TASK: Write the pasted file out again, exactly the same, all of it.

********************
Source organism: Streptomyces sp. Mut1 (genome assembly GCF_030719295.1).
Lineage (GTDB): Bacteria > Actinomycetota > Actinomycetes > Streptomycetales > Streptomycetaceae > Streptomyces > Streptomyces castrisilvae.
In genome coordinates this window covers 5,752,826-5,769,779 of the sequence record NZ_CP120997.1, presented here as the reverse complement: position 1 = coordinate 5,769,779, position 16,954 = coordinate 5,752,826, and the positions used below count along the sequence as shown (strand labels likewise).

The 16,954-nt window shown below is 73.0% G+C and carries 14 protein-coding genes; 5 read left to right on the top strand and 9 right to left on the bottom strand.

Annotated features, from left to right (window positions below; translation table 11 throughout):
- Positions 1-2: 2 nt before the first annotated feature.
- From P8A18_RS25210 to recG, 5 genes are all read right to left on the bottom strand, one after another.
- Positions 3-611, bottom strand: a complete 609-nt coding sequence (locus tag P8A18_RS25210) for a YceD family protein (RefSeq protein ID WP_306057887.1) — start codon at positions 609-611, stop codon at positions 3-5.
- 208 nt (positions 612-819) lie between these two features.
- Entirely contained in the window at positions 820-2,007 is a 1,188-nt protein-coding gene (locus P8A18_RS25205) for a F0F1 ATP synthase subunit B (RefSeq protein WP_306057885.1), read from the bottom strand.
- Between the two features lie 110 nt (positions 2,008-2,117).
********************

Source organism: Streptomyces sp. Mut1 (genome assembly GCF_030719295.1).
Lineage (GTDB): Bacteria > Actinomycetota > Actinomycetes > Streptomycetales > Streptomycetaceae > Streptomyces > Streptomyces castrisilvae.
In genome coordinates this window covers 5,752,826-5,769,779 of the sequence record NZ_CP120997.1, presented here as the reverse complement: position 1 = coordinate 5,769,779, position 16,954 = coordinate 5,752,826, and the positions used below count along the sequence as shown (strand labels likewise).

The 16,954-nt window shown below is 73.0% G+C and carries 14 protein-coding genes; 5 read left to right on the top strand and 9 right to left on the bottom strand.

Annotated features, from left to right (window positions below; translation table 11 throughout):
- Positions 1-2: 2 nt before the first annotated feature.
- From P8A18_RS25210 to recG, 5 genes are all read right to left on the bottom strand, one after another.
- Positions 3-611, bottom strand: a complete 609-nt coding sequence (locus tag P8A18_RS25210) for a YceD family protein (RefSeq protein ID WP_306057887.1) — start codon at positions 609-611, stop codon at positions 3-5.
- 208 nt (positions 612-819) lie between these two features.
- Entirely contained in the window at positions 820-2,007 is a 1,188-nt protein-coding gene (locus P8A18_RS25205) for a F0F1 ATP synthase subunit B (RefSeq protein WP_306057885.1), read from the bottom strand.
- Between the two features lie 110 nt (positions 2,008-2,117).